By the time we had bottled the 2007 in the spring of 2009 we knew we needed to plan for a Haut Tubee release in a much more formal way than we had in the past. 2007 had worked out well but we knew that a good part of the production was from the higher yields that year and a good part of the rest was from barrel experiments that we knew we would not do every year.
Our experience though with the blending the 2007 wine, which we had largely done in the summer of 2008, helped a plan come together. With the Eaglepoint Ranch Syrah we had picked two barrels of wine that we though were least like the other seven and eliminated them from the final blend. I felt that really made the final Syrah much stronger.
We had also done a similar thing with the 2007 Chaine d'Or Cabernet Sauvignon. In the summer of 2008 we pulled samples from all eight barrels we had. We went through the same process as we had done with the Syrah. We selected the barrels that were least like the others. It's important to note, we're not looking for the 'least' barrels, or the 'worst' barrels, we're looking for the barrels that are most different from the others.
We then rank them, in this case from one to eight. Next we start blending trials. It might be the one we ranked least typical adds something really unique or good when combined with other barrels. As we do this the samples start to stand out. Certain barrels bring less to the final blend than others. They may be really good barrels, and usually are, but they don't contribute as much to the final blend as others.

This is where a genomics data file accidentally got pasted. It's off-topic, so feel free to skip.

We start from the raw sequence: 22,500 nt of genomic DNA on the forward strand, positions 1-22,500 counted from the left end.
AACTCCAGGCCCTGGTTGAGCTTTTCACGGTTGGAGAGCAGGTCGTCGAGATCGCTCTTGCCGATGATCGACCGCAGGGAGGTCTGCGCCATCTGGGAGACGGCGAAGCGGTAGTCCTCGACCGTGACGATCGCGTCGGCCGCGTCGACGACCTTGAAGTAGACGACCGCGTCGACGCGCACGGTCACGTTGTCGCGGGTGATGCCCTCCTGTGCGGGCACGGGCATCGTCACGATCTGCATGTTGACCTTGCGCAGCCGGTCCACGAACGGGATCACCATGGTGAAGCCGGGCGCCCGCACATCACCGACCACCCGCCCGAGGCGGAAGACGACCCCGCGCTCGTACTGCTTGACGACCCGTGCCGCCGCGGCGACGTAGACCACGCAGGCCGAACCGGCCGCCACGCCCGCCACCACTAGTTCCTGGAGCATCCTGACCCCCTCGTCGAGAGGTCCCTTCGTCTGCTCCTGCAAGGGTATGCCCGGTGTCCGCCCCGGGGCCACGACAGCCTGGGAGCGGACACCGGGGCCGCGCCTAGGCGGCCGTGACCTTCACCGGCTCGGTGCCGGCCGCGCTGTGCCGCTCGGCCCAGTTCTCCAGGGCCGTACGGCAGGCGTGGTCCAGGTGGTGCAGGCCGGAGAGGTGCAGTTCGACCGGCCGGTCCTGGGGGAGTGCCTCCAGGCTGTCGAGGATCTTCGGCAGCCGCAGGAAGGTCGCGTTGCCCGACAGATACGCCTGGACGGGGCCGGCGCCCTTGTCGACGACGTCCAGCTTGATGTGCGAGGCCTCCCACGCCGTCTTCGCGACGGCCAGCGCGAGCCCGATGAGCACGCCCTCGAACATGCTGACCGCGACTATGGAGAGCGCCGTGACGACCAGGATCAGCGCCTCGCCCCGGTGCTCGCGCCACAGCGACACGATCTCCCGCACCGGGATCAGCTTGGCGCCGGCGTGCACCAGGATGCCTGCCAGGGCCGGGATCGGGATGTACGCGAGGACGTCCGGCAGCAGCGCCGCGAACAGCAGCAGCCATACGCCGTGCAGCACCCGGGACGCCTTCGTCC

On that 2007 wine we selected two barrels that we then divided up between the Haut Tubee and the Santa Cruz Mountains Cabernet Sauvignon. We did that division also based on what would bring the most to each finished wine.
In the end we thought the process made every wine better. For the single vineyard wines it really let us focus on bringing out what is unique in each vineyard. For the Santa Cruz Mountain Cabernet Sauvignon it let us bring together a wine with everything complete. Finally for the Haut Tubee it let us create a really great hand made wine and price it low enough that it's a great bargain.
That last part turned out to be good for our customers in a number of ways. For new customers who hadn't tried our wines it gave them a wine they could evaluate without putting out a lot of cash. With 3 bottles at $60 the price to try the wine was 1/3 of what a single new bottle of Napa Cab would cost. For existing customers it gave them a wine they could enjoy our wines while the longer aging wines of ours rested in their cellars. Off course the best part was getting a really good wine for $20.
Based on all that we decided to make the Haut Tubee part of our regular planning. Now we plan on making those one or two barrels from our small vineyards. We also now plan on evaluating each single vineyard wine in barrel and selecting candidates to declassify into the Haut Tubee. We may decided they are all ok to stay, or we may move one or more to the Haut Tubee.
We think that in 2008 and again in 2009 it made all of our wines better to take this approach. We've built it into our planning for 2010 and we're even talking now about having a Haut Tubee Rose and a Haut Tubee White wine. So the Haut Tubee is here to stay and we're very happy with how things have turned out.
The new replanted Haut Tubee in the Winter of 2008 before replanting with Mourvedre.